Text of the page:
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  • Suspect this "revalidation"may prove the last straw for nurses already considering leaving the profession.

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  • I am not jumping through any of the useless hoops that prove nothing other than you can write
    After over 30 years as a nuse practitioner I am retiring, finito!

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  • I tend to get praised by visiting out of hrs Gp's for my astute observations and good care delivered . The patient always comes first but the gruelling inquisition by senior nurses-re-validation ect is the last straw.We are really selling our profession down the river. What a terrible shame.We have got ourselves into a really pickle this time and is there any way out ?

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  • I would like to say that I understand we have to keep ourselves updated but I just find this revalidation completely ridiculous. As said previously when do we get the time to do all of this extra work, i am 46 years old and have been nursing since I was 21 and I would retire tomorrow if I could. I am actually thinking of going back as a carer as they have less responsibility. I used to love being a nurse and would recommend it to anyone but sadly no more. I think all nursing staff should make a stand against this.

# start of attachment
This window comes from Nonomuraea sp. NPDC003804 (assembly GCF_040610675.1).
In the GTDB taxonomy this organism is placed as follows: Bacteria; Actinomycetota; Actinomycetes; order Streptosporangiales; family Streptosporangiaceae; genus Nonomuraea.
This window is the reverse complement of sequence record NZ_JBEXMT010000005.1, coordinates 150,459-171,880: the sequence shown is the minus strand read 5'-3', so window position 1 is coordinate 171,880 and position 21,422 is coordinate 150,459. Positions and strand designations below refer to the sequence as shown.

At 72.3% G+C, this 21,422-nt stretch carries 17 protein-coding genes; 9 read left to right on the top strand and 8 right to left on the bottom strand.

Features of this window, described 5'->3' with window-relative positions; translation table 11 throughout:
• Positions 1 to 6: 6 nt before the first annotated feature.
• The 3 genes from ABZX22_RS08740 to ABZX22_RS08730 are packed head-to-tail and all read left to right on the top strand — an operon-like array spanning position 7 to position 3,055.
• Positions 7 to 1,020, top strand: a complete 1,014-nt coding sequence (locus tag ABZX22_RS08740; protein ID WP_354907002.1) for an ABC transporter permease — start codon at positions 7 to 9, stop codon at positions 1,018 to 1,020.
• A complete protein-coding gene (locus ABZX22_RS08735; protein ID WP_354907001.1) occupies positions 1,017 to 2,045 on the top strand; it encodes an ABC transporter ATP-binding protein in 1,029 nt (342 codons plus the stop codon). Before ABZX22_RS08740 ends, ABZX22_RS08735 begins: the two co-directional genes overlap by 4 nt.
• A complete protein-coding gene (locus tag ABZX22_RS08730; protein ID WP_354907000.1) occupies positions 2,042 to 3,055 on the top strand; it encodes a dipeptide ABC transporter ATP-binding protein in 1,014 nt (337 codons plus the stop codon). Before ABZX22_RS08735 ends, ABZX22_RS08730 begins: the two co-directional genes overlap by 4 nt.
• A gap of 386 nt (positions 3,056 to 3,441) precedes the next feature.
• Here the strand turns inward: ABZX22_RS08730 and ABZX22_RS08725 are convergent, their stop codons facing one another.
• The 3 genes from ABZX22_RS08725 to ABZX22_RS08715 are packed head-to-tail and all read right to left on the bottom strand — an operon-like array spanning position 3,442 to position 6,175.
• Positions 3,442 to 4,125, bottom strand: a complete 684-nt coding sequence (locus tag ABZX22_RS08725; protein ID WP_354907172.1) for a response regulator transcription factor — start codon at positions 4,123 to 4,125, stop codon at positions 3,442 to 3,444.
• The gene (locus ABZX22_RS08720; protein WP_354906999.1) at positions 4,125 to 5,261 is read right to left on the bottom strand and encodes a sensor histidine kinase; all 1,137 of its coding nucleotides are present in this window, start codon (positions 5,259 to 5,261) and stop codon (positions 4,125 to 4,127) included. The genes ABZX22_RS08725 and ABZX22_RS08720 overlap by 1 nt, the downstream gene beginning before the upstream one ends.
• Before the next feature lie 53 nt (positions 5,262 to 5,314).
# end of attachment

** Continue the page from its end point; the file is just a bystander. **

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  • I'm in favour of it. There's not actually much more involved than PREP - so unsure how people have been signing their notification to practice for years if this suddenly feels like to much to handle.
    What people should recognise is the NMC isn't there to protect nurses - I'm sorry but it's there to protect patients - and rightly so.
    Loads of resources for people on-line if they're unsure (I don't expect to be spoon fed - it's my registration) and three years between revalidation gives me plenty of time - even with a mammoth amount of time spent at work and trying to achieve a work life balance.

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  • To the last commentor you are sadly out of synch and nurses are seeing through the nonsense. The NMC have gone too far and need to back down they are questionable in their protection of the public when considering how they hound whistleblowers, look up the case with V.Suddock, and I'm sure there are more. Just for that J.Smith needs to stand down. The NMC come across as pro government if anything. So called self serving nurse leaders in part are supportive of this as they may have vested interests in their own businesses but also it pulls entrepreneurial nurses back towards institutional control. The NMC are confusing their annex contract with employers so nurses need to see the greater picture. Revalidation in no doubt is morally wrong.